Well, The Fiend and the Forge is finally in the bag. Edits are completed, the drawings are finished, and now I turn my attention to Book Four….
Given the fact that I was so late with Fiend, I’m anxious to get back on schedule with the fourth book and ensure it’s arrival in 2011. To make that happen, I’m now camping out in cafes and plotting out the storyline in some detail while also kicking around cover ideas so that the fantastic cover artist (Cory Godbey of Portland Studios) can get cranking. Typically, the publisher likes a cover well in advance so that the sales/marketing people can get excited about the book and start bringing it up in their conversations with booksellers, etc.
We’re still deliberating titles, but the current leader in the title race is The Maelstrom (which is an epic storm that threatens to pull everything into its vortex). It’s a neat concept and lends itself well to a cover, but we’ll see if it’s the final choice.
Planning the fourth book poses some unique challenges. Although there may be more books that detail Rowan’s past or future, the fourth book is the last that will involve Max and David as the central characters. Given that, I have to tie all of the plot threads together and bring their tale to a satisfying conclusion. In some ways this makes things easier as it forces me to conclude a number of storylines, but it’s also a tricky thing to do so with a sense of proportion and elegance (i.e., there will inevitably be some subplots that I wish I could explore in more detail).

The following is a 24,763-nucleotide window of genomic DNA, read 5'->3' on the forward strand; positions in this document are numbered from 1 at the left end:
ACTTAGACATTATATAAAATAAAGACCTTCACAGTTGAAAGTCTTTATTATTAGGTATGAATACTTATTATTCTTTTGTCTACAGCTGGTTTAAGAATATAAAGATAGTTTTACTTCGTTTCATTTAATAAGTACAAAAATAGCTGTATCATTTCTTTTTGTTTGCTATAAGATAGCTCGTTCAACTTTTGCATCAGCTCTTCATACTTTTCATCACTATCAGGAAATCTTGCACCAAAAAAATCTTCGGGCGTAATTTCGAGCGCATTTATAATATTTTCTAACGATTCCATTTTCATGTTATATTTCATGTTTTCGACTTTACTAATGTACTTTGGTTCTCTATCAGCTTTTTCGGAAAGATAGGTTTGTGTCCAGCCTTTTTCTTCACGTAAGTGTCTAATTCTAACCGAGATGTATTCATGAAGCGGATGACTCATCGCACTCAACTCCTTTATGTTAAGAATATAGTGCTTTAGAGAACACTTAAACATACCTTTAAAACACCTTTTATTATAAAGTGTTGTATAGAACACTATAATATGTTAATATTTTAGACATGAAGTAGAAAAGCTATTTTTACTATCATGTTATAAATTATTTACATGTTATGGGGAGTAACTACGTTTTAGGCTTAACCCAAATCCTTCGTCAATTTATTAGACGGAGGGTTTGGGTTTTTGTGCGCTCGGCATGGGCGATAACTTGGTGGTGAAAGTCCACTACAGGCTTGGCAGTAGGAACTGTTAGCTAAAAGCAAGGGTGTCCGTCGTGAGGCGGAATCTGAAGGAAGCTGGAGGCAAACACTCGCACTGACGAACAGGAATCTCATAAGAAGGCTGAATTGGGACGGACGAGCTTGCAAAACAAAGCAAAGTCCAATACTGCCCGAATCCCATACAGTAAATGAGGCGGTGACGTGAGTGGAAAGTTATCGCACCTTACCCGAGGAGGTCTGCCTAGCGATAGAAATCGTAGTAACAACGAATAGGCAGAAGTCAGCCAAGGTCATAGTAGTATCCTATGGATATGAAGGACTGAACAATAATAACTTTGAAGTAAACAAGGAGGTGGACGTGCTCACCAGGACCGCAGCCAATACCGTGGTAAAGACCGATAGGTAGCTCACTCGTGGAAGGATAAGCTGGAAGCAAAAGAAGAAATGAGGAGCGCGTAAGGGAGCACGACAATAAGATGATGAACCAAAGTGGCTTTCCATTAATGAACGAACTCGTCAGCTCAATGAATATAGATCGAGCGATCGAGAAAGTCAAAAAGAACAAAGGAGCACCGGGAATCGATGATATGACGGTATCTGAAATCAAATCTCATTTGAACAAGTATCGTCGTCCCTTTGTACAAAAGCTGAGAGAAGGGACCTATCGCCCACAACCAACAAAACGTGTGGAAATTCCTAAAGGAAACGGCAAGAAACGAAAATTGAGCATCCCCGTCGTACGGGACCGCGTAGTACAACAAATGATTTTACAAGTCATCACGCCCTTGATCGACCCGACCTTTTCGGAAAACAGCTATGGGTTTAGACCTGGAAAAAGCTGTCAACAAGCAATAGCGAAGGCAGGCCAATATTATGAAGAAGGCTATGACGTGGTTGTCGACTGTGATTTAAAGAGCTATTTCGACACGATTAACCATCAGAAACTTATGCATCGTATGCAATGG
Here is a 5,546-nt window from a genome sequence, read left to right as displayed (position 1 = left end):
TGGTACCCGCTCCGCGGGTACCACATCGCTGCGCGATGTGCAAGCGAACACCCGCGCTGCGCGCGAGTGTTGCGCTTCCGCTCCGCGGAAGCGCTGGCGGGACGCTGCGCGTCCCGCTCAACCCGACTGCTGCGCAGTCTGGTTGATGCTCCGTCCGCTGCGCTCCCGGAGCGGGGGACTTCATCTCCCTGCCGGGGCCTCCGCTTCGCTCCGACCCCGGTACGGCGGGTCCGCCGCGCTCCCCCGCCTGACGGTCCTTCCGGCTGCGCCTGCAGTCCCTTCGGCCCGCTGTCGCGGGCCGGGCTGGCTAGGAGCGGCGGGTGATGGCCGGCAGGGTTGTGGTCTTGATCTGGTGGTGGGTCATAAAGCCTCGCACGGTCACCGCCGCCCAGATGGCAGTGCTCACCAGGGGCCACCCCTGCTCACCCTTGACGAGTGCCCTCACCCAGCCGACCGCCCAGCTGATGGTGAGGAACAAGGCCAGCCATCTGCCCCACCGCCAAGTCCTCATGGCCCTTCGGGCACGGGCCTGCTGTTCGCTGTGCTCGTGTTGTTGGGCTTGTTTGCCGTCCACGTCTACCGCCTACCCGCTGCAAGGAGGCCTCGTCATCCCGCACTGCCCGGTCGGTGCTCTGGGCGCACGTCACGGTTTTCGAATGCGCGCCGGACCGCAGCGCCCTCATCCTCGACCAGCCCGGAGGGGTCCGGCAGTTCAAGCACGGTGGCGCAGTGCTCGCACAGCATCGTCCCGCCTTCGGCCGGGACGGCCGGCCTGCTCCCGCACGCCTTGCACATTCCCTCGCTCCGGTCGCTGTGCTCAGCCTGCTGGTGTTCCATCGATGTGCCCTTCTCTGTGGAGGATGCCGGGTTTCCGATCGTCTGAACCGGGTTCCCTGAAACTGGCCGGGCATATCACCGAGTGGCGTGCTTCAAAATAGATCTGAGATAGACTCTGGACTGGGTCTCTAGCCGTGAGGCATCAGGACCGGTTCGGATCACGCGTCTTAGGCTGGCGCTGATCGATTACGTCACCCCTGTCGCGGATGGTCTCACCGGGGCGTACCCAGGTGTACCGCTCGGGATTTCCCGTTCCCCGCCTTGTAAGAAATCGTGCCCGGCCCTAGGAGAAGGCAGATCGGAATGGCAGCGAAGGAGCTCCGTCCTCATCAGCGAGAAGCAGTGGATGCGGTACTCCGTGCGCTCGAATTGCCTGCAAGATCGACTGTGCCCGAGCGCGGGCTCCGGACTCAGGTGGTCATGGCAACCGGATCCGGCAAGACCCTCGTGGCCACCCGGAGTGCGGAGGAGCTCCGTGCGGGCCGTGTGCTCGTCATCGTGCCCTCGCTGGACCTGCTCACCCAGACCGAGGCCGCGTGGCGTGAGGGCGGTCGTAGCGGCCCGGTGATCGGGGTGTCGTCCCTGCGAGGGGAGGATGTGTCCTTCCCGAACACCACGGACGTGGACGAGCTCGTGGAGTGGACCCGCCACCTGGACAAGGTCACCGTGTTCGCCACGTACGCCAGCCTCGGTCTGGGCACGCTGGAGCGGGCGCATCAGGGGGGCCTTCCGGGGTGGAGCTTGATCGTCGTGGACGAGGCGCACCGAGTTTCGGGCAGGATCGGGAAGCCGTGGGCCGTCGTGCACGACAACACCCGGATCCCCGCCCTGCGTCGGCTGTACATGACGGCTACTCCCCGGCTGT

When I’m planning out the story, I tend to think in a playwright’s terms – acts and scenes. I break up the storyline into five acts, which have four to six chapters that each comprise some two or three scenes. Given that this is the last book in The Tapestry, I’m also making big lists of characters and plot threads to ensure that I give each the attention they deserve.
Experience has taught me the value of flexibility. Ultimately a novel is not a five-paragraph essay and I’ve learned that it really doesn’t pay to plan things out in excruciating detail. During the writing process, new ideas inevitably occur and sometimes a character or scene will clamor for more attention. There are times when I might even decide to change a major plot point or development. That’s one of the more fun aspects of writing and I always try to leave the story and characters a little room to stretch their legs.
I’ll be checking in as the planning and writing unfold. I’ll also be making some changes to the website (a character guide, updates for Book 3, and maybe a new game). Please keep checking in and thanks again for all the nice notes.